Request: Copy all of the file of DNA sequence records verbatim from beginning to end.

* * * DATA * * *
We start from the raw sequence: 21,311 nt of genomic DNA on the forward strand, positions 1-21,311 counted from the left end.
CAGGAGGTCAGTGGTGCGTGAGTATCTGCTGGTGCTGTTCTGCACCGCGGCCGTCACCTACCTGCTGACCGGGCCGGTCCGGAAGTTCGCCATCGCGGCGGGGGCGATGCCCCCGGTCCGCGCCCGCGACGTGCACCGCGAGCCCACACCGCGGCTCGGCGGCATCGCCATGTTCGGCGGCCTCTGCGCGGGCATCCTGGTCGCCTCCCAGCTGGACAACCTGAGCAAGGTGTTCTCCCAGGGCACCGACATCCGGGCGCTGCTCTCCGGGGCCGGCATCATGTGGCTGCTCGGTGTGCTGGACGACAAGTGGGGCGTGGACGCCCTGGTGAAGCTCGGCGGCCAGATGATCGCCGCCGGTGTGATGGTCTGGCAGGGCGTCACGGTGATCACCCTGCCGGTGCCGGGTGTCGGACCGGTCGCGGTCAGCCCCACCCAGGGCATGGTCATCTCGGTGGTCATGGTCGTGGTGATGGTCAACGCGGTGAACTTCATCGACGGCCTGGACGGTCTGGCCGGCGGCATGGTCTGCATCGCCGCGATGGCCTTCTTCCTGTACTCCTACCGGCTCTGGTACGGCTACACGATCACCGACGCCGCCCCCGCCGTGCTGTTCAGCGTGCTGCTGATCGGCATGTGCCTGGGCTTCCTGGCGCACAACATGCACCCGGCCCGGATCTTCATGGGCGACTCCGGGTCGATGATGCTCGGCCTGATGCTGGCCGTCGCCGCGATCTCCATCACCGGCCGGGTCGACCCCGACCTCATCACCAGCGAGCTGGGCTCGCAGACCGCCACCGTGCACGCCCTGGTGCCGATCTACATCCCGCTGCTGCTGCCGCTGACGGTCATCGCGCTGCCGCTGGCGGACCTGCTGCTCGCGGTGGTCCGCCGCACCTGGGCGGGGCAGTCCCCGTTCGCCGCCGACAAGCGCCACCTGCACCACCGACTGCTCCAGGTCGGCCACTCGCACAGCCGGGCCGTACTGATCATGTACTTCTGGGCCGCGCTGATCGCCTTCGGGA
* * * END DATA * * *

We start from the raw sequence: 21,311 nt of genomic DNA on the forward strand, positions 1-21,311 counted from the left end.
CAGGAGGTCAGTGGTGCGTGAGTATCTGCTGGTGCTGTTCTGCACCGCGGCCGTCACCTACCTGCTGACCGGGCCGGTCCGGAAGTTCGCCATCGCGGCGGGGGCGATGCCCCCGGTCCGCGCCCGCGACGTGCACCGCGAGCCCACACCGCGGCTCGGCGGCATCGCCATGTTCGGCGGCCTCTGCGCGGGCATCCTGGTCGCCTCCCAGCTGGACAACCTGAGCAAGGTGTTCTCCCAGGGCACCGACATCCGGGCGCTGCTCTCCGGGGCCGGCATCATGTGGCTGCTCGGTGTGCTGGACGACAAGTGGGGCGTGGACGCCCTGGTGAAGCTCGGCGGCCAGATGATCGCCGCCGGTGTGATGGTCTGGCAGGGCGTCACGGTGATCACCCTGCCGGTGCCGGGTGTCGGACCGGTCGCGGTCAGCCCCACCCAGGGCATGGTCATCTCGGTGGTCATGGTCGTGGTGATGGTCAACGCGGTGAACTTCATCGACGGCCTGGACGGTCTGGCCGGCGGCATGGTCTGCATCGCCGCGATGGCCTTCTTCCTGTACTCCTACCGGCTCTGGTACGGCTACACGATCACCGACGCCGCCCCCGCCGTGCTGTTCAGCGTGCTGCTGATCGGCATGTGCCTGGGCTTCCTGGCGCACAACATGCACCCGGCCCGGATCTTCATGGGCGACTCCGGGTCGATGATGCTCGGCCTGATGCTGGCCGTCGCCGCGATCTCCATCACCGGCCGGGTCGACCCCGACCTCATCACCAGCGAGCTGGGCTCGCAGACCGCCACCGTGCACGCCCTGGTGCCGATCTACATCCCGCTGCTGCTGCCGCTGACGGTCATCGCGCTGCCGCTGGCGGACCTGCTGCTCGCGGTGGTCCGCCGCACCTGGGCGGGGCAGTCCCCGTTCGCCGCCGACAAGCGCCACCTGCACCACCGACTGCTCCAGGTCGGCCACTCGCACAGCCGGGCCGTACTGATCATGTACTTCTGGGCCGCGCTGATCGCCTTCGGGA